After a lengthy recital of his decision, Circuit Court Judge Jacob J. Cunningham’s decision was quite simple: plaintiffs faced far greater harm if the 1931 abortion ban – which could be overturned imminently by the state Supreme Court or replaced by an electoral referendum this fall – have been implemented.
“While the court appreciated that both sides in this debate are passionate in their beliefs, by not issuing an injunction today, the court would send the health care system into a crisis, the extreme costs of which would then be imposed on the women of our great state. and, not lost on the ground, without any repercussions for men who, without a doubt, are a necessary element in creating pregnancy,” Cunningham said.
The 1931 law makes nearly all abortions a crime with no exceptions for rape or incest, allowing it only in loosely defined cases where abortion is necessary to “preserve the life” of the mother. Abortion providers and people who use medication to self-manage an abortion could face up to four years in prison.
Michigan, a perennial swing state, is shaping up the fiercest battleground over access to abortion in the post-deer time. The ultimate fate of abortion access in the state will have downstream effects on people seeking abortions in surrounding states, given Michigan’s location. Illinois and Minnesota are the only other Midwestern states to have protected abortion access, so far. Wisconsin is in a similar situation to Michigan, with its purple electorate and a Democratic governor clashing with an anti-abortion Republican legislature.
Whitmer welcomed Friday’s decision, saying she would continue to work to ensure the 1931 law never comes back into effect.
“Michigan’s lack of legal clarity on abortion has already caused far too much confusion for women who deserve certainty in their health care, and medical providers who should be able to do their jobs without worrying about be thrown behind bars,” she wrote. .
Friday’s ruling is the latest twist in Michigan’s dizzying back-and-forth over the legality of abortion.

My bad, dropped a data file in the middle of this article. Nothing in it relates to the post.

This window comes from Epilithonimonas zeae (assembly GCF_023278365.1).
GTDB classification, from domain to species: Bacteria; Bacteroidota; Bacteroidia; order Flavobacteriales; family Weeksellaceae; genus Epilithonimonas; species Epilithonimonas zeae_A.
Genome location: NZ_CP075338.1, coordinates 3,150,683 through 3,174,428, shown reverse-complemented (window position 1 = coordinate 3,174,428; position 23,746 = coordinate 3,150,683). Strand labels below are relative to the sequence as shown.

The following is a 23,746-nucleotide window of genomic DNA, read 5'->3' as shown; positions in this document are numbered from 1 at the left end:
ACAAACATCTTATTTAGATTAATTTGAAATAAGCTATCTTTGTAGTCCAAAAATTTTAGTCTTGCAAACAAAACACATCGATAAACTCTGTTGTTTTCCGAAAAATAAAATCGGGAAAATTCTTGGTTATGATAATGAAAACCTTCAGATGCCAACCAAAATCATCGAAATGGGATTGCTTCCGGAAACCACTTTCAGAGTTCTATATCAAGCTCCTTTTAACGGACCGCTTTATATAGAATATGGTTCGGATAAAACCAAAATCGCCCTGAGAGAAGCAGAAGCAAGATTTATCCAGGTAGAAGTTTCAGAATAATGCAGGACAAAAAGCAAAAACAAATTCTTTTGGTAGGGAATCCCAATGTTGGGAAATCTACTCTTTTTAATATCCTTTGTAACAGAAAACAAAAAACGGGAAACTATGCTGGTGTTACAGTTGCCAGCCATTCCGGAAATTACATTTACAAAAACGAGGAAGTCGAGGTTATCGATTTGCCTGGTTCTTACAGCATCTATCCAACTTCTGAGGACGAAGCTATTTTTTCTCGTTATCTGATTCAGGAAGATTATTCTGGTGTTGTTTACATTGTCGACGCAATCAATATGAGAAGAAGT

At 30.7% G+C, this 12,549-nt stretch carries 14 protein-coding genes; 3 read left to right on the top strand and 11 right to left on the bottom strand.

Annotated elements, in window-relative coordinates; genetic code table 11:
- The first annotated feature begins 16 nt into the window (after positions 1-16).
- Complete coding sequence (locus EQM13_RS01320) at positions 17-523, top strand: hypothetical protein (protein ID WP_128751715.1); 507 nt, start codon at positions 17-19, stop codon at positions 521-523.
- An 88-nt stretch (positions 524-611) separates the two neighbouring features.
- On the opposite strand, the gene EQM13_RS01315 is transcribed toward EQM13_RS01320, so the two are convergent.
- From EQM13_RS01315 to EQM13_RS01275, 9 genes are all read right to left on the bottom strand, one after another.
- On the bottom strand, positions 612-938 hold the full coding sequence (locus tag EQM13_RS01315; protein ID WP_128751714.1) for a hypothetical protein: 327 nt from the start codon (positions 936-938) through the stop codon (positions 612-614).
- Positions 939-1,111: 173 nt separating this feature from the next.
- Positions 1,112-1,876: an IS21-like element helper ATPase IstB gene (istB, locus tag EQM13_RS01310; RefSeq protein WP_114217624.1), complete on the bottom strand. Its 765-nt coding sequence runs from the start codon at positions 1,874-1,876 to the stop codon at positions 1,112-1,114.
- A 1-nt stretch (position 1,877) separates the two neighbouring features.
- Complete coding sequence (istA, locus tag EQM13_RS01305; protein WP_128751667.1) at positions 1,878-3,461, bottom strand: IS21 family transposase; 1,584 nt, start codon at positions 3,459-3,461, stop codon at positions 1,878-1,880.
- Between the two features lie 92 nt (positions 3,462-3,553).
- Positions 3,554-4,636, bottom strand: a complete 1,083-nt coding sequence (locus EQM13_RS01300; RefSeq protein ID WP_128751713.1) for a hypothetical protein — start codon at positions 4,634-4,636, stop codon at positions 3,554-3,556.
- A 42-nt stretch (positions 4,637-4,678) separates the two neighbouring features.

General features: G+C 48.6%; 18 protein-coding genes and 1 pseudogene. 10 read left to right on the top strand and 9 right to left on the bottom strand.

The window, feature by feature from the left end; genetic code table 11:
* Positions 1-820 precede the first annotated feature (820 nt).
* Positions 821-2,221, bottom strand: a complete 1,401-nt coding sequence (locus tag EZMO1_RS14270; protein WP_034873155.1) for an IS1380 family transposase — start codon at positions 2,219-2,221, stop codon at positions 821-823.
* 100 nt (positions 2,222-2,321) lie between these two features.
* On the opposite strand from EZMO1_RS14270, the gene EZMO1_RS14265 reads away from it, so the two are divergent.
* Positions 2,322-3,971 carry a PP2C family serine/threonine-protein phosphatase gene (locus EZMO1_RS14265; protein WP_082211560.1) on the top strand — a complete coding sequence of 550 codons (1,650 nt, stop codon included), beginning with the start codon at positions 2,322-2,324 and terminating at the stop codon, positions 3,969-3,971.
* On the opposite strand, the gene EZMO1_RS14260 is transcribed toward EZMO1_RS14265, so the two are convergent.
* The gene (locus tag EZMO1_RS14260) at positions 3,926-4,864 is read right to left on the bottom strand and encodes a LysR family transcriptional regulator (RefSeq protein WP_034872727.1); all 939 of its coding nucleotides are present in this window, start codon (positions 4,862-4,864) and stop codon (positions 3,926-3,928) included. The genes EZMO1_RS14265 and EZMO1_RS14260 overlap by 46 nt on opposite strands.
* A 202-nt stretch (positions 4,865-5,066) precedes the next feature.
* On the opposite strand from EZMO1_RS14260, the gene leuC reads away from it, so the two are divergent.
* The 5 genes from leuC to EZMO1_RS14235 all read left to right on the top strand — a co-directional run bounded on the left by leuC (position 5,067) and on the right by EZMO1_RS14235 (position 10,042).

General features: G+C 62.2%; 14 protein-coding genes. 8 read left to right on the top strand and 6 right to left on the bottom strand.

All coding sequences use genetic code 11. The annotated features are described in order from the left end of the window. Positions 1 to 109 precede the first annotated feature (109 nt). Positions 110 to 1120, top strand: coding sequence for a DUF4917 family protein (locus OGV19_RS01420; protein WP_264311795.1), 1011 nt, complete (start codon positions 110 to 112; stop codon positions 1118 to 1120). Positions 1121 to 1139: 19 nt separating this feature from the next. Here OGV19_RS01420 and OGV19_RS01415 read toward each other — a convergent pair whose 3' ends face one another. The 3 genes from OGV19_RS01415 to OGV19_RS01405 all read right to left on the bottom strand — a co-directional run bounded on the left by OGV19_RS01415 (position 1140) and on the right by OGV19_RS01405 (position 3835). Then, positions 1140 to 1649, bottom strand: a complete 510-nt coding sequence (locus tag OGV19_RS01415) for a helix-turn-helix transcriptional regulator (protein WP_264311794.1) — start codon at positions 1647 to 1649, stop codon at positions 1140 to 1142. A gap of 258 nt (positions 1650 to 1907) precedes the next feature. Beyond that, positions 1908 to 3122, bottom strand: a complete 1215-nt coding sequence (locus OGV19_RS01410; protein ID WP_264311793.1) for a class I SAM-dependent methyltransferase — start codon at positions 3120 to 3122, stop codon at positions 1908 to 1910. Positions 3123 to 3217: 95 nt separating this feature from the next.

After Wimer sued for preventively protecting access to abortion in April, a claims court judge issued a preliminary injunction in May to stop state Attorney General Dana Nessel (D) and local prosecutors from enforcing the 1931 ban (Nessel, the ally of Whitmer on abortion rights, said she had no intention of enforcing the ban).
But on August 5, the Michigan Court of Appeals ruled that the preliminary injunction did not apply to local prosecutors, including 13 who expressed a desire to enforce the ban. Soon after, Whitmer sought court intervention in Oakland County; Cunningham issued a temporary restraining order, which again prevented the 1931 Act from being enforced until the court ruled further.
Alongside the legal battle initiated by Whitmer, a second lawsuit was filed by Michigan Planned Parenthood which seeks to prevent Nessel’s office from enforcing the ban while the law is under review.
“There will be providers who could be charged with crimes that will result in the loss of their liberty if incarcerated and their livelihood if they lose their medical license,” Cunningham said in court Friday. “The number of women affected in the scenario where they are forced to give birth or move for treatment [or] experiencing irreversible uterine damage from an untreated ectopic pregnancy – to name a few of many horrific outcomes – is not quantifiable for the purposes of this scenario.
By contrast, he said the court found “no prejudice whatsoever to defendants who are barred from enforcing this particular law.”
Cunningham said the desire to prosecute a ban that hasn’t been used for more than half a century betrays the selective – not coercive – interest of the defendants. Not being allowed to prosecute a law they haven’t prosecuted in decades wouldn’t prevent district attorneys from prosecuting other more relevant crimes off the books.
“County prosecutors are also free to exercise their discretion to prosecute under MCL 7.50.30 – the felony of adultery, also a felony – which, to the knowledge of this court, has been denied prosecution. in any Michigan jurisdiction in recent memory. ,” he said.
The State Board of Solicitors will meet at the end of the month to determine whether voters’ referendum to change the state constitution to protect abortion rights appears on the ballot.